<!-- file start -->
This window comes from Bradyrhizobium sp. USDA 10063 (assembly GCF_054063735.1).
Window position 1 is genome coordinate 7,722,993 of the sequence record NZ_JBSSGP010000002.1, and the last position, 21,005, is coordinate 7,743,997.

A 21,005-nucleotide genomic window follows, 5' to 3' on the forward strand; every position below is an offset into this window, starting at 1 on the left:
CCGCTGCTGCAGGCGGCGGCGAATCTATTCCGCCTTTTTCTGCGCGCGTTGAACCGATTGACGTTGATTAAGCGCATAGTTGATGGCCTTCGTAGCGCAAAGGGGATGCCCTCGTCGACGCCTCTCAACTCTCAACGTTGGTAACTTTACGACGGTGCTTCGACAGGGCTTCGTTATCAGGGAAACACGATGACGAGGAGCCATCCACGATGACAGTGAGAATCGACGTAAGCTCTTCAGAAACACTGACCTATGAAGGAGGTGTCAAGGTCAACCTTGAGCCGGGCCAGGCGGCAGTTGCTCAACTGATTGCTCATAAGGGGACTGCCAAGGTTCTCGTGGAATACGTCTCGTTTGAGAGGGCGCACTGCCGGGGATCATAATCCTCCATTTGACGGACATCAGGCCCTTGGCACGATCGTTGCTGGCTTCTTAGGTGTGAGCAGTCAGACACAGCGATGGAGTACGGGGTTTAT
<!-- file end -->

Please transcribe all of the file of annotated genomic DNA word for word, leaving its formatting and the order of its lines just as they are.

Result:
This window comes from Bradyrhizobium sp. USDA 10063 (assembly GCF_054063735.1).
Window position 1 is genome coordinate 7,722,993 of the sequence record NZ_JBSSGP010000002.1, and the last position, 21,005, is coordinate 7,743,997.

A 21,005-nucleotide genomic window follows, 5' to 3' on the forward strand; every position below is an offset into this window, starting at 1 on the left:
CCGCTGCTGCAGGCGGCGGCGAATCTATTCCGCCTTTTTCTGCGCGCGTTGAACCGATTGACGTTGATTAAGCGCATAGTTGATGGCCTTCGTAGCGCAAAGGGGATGCCCTCGTCGACGCCTCTCAACTCTCAACGTTGGTAACTTTACGACGGTGCTTCGACAGGGCTTCGTTATCAGGGAAACACGATGACGAGGAGCCATCCACGATGACAGTGAGAATCGACGTAAGCTCTTCAGAAACACTGACCTATGAAGGAGGTGTCAAGGTCAACCTTGAGCCGGGCCAGGCGGCAGTTGCTCAACTGATTGCTCATAAGGGGACTGCCAAGGTTCTCGTGGAATACGTCTCGTTTGAGAGGGCGCACTGCCGGGGATCATAATCCTCCATTTGACGGACATCAGGCCCTTGGCACGATCGTTGCTGGCTTCTTAGGTGTGAGCAGTCAGACACAGCGATGGAGTACGGGGTTTAT